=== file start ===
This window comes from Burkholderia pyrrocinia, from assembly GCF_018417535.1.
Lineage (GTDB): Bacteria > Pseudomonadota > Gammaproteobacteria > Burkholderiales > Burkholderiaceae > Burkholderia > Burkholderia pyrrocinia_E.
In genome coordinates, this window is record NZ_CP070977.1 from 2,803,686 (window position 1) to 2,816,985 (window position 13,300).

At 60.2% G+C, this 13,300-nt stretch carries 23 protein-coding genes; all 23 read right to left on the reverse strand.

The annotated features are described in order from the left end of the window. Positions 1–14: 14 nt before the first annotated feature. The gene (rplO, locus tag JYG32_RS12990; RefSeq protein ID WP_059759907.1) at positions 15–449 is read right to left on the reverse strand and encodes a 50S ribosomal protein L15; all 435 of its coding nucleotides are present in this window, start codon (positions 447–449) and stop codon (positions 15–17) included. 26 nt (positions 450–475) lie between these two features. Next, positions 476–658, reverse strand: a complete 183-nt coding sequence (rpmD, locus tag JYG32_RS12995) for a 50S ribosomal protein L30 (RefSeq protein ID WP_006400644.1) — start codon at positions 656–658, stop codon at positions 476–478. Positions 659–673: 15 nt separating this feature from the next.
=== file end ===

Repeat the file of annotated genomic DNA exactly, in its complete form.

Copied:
This window comes from Burkholderia pyrrocinia, from assembly GCF_018417535.1.
Lineage (GTDB): Bacteria > Pseudomonadota > Gammaproteobacteria > Burkholderiales > Burkholderiaceae > Burkholderia > Burkholderia pyrrocinia_E.
In genome coordinates, this window is record NZ_CP070977.1 from 2,803,686 (window position 1) to 2,816,985 (window position 13,300).

At 60.2% G+C, this 13,300-nt stretch carries 23 protein-coding genes; all 23 read right to left on the reverse strand.

The annotated features are described in order from the left end of the window. Positions 1–14: 14 nt before the first annotated feature. The gene (rplO, locus tag JYG32_RS12990; RefSeq protein ID WP_059759907.1) at positions 15–449 is read right to left on the reverse strand and encodes a 50S ribosomal protein L15; all 435 of its coding nucleotides are present in this window, start codon (positions 447–449) and stop codon (positions 15–17) included. 26 nt (positions 450–475) lie between these two features. Next, positions 476–658, reverse strand: a complete 183-nt coding sequence (rpmD, locus tag JYG32_RS12995) for a 50S ribosomal protein L30 (RefSeq protein ID WP_006400644.1) — start codon at positions 656–658, stop codon at positions 476–478. Positions 659–673: 15 nt separating this feature from the next.